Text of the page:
I'm not finding your banjo instructable. Did you not make one for that instrument? I would be really interested in that. My kids are delighted with the instruments I've made, but they've all been rather ephemeral (read: flimsy) I'd like to make something like this for us to play.<br>What do you say? Even some pictures and an outline would be great!<br>Great build on this guitar too. Keep it up!
What's the purpose in the heel?
Just wondering, what's the sound quality if you plug it into an amp? is there a weird effect, or does it screech or anything?
It sounds pretty good, but since it acts like a microphone it can pick up other sounds besides the strings. It's a bit buzzy too but I like the sound.
&nbsp;When i turn on my amp (with the piezo and jack) it make a loud high pitched screeching noise. if i turn it down it stops and you can kinda hear the guitar sound but when i turn it up it screeches! PS i only took off the top plastic of piezo. matters?
Not really sure.&nbsp; You could have a short circuit, or you could have broken the piezo.&nbsp; It could also be feedback, since the piezo works more like a microphone than a regular pickup.<br />
&nbsp;So to reduce feed back, would i have to move it away from the amp?
Yes, or turn down the volume.&nbsp; Pointing the sound holes away from the amp will also help.<br />
<p>what ends of the output jack did you attach your piezo to, I am having problems with that.</p>
It doesn't really matter, it will work either way.&nbsp; <br /> <br /> When the piezo vibrates it makes a vibrating electrical signal in the wire, ie positive/negative, on/off.&nbsp; The amp amplifies this signal and outputs it to the speaker, making it vibrate at the same speed as the piezo.&nbsp; <br /> <br /> The only time that polarity really matters is when you're making a humbucker magnetic pickup, but that's a whole 'nuther story.<br />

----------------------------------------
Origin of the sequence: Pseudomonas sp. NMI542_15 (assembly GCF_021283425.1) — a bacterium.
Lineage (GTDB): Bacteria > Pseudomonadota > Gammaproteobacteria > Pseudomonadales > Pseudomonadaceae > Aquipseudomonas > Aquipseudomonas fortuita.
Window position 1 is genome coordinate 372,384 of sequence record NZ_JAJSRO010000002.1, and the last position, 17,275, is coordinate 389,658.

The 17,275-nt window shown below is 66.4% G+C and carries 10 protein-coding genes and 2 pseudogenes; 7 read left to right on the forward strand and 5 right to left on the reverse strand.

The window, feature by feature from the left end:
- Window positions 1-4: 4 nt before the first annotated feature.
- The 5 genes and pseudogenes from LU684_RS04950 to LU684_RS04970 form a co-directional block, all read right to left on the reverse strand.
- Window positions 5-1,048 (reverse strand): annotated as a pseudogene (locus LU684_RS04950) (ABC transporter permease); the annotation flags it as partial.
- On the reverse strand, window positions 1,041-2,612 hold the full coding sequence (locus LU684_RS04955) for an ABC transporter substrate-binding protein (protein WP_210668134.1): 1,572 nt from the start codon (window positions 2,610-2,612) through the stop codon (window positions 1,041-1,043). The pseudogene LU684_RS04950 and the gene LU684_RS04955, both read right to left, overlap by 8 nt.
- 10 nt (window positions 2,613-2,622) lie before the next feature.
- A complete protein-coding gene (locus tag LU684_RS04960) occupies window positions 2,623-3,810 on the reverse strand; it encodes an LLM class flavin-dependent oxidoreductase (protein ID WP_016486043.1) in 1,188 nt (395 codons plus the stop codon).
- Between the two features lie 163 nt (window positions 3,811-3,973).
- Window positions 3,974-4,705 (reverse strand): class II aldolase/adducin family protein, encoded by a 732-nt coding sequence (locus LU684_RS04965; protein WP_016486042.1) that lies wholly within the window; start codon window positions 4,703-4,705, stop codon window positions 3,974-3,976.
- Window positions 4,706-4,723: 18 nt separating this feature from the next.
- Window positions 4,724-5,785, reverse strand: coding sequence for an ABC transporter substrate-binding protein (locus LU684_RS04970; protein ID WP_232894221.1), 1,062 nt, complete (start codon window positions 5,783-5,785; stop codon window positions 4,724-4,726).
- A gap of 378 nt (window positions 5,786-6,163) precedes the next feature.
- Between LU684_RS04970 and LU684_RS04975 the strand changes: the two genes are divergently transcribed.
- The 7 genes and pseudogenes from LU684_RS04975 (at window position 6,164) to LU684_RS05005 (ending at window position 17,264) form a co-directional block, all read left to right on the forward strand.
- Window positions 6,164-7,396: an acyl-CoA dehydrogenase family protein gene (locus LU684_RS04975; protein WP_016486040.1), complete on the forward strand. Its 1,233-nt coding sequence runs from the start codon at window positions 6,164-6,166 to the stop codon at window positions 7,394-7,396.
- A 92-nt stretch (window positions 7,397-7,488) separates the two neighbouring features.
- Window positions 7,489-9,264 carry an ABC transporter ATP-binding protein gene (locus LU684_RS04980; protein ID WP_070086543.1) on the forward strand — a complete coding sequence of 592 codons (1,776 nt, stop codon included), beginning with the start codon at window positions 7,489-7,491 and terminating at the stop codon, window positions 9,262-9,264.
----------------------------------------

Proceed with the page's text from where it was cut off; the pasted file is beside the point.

This looks beautiful. A real work of art. Well done.
&nbsp;What types of pegs did you use on this bad-boy?<br /> <br /> I've been trawling ebay and most seem to be $10^ for cruddy plastic ones. Yours appear to have metal caps on the end?<br />
Mine are pretty cheap and cruddy, I think I paid about $13 at a guitar store for a set of six (or two sets of three, however you look at it).&nbsp; I'd suggest going to the local music store and seeing what they have .<br />
DANGIT!! LOL&nbsp;I was literally going to build one this weekend and post an instructable.&nbsp; I&nbsp;have all the parts sitting on my desk at home. Oh well, you beat me to it. &nbsp;Looks pretty good. I like how you arranged the tuning pegs.&nbsp; You should probably give some credit to Make.Magazine.
Please do.&nbsp; There's not enough home-made instruments on Instructables, and no two are built exactly the same.<br /> <br /> I should give some credit to Shane Speal and other CBG makers out there, but mine is rather different than Make's design.<br />
&nbsp;&nbsp;&nbsp;&nbsp; Why would he give credit to a magazine?&nbsp; The cigar box guitar has been around for ages!<br />
&nbsp;Do it anyway! These are awesome
Thanks for all the positive votes people!<br />